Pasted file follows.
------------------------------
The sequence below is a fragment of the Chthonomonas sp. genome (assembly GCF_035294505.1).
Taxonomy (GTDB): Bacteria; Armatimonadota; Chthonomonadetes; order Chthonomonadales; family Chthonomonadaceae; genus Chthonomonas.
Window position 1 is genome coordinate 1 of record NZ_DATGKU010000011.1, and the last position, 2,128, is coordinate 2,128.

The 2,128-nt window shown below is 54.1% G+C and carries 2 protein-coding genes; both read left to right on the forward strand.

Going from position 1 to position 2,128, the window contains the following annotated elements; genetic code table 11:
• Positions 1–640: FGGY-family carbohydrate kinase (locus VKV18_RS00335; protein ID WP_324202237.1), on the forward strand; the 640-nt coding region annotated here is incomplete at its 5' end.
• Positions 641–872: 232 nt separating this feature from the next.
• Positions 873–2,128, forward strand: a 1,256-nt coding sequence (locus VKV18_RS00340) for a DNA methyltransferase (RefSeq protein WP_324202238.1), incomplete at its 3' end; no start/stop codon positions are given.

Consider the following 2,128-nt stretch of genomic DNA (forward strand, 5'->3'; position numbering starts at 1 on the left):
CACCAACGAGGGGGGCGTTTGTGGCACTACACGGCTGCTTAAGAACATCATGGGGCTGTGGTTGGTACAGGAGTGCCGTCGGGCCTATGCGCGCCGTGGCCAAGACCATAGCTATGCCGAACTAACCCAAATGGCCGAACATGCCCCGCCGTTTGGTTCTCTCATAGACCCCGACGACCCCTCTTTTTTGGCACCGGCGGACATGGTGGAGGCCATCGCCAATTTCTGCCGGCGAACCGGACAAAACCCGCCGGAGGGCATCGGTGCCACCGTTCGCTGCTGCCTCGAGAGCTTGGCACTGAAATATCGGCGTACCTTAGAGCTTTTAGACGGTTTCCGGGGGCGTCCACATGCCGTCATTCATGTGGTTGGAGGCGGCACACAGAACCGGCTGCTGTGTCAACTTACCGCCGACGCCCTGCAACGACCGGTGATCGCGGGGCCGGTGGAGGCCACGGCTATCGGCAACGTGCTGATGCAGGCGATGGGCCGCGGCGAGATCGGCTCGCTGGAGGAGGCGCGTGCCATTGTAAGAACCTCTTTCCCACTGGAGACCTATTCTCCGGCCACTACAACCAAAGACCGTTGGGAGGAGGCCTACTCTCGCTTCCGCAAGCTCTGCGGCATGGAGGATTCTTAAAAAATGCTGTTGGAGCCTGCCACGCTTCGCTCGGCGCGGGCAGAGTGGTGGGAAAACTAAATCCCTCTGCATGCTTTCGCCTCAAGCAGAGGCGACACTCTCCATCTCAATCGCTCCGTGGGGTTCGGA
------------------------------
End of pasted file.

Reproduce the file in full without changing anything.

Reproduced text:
The sequence below is a fragment of the Chthonomonas sp. genome (assembly GCF_035294505.1).
Taxonomy (GTDB): Bacteria; Armatimonadota; Chthonomonadetes; order Chthonomonadales; family Chthonomonadaceae; genus Chthonomonas.
Window position 1 is genome coordinate 1 of record NZ_DATGKU010000011.1, and the last position, 2,128, is coordinate 2,128.

The 2,128-nt window shown below is 54.1% G+C and carries 2 protein-coding genes; both read left to right on the forward strand.

Going from position 1 to position 2,128, the window contains the following annotated elements; genetic code table 11:
• Positions 1–640: FGGY-family carbohydrate kinase (locus VKV18_RS00335; protein ID WP_324202237.1), on the forward strand; the 640-nt coding region annotated here is incomplete at its 5' end.
• Positions 641–872: 232 nt separating this feature from the next.
• Positions 873–2,128, forward strand: a 1,256-nt coding sequence (locus VKV18_RS00340) for a DNA methyltransferase (RefSeq protein WP_324202238.1), incomplete at its 3' end; no start/stop codon positions are given.

Consider the following 2,128-nt stretch of genomic DNA (forward strand, 5'->3'; position numbering starts at 1 on the left):
CACCAACGAGGGGGGCGTTTGTGGCACTACACGGCTGCTTAAGAACATCATGGGGCTGTGGTTGGTACAGGAGTGCCGTCGGGCCTATGCGCGCCGTGGCCAAGACCATAGCTATGCCGAACTAACCCAAATGGCCGAACATGCCCCGCCGTTTGGTTCTCTCATAGACCCCGACGACCCCTCTTTTTTGGCACCGGCGGACATGGTGGAGGCCATCGCCAATTTCTGCCGGCGAACCGGACAAAACCCGCCGGAGGGCATCGGTGCCACCGTTCGCTGCTGCCTCGAGAGCTTGGCACTGAAATATCGGCGTACCTTAGAGCTTTTAGACGGTTTCCGGGGGCGTCCACATGCCGTCATTCATGTGGTTGGAGGCGGCACACAGAACCGGCTGCTGTGTCAACTTACCGCCGACGCCCTGCAACGACCGGTGATCGCGGGGCCGGTGGAGGCCACGGCTATCGGCAACGTGCTGATGCAGGCGATGGGCCGCGGCGAGATCGGCTCGCTGGAGGAGGCGCGTGCCATTGTAAGAACCTCTTTCCCACTGGAGACCTATTCTCCGGCCACTACAACCAAAGACCGTTGGGAGGAGGCCTACTCTCGCTTCCGCAAGCTCTGCGGCATGGAGGATTCTTAAAAAATGCTGTTGGAGCCTGCCACGCTTCGCTCGGCGCGGGCAGAGTGGTGGGAAAACTAAATCCCTCTGCATGCTTTCGCCTCAAGCAGAGGCGACACTCTCCATCTCAATCGCTCCGTGGGGTTCGGA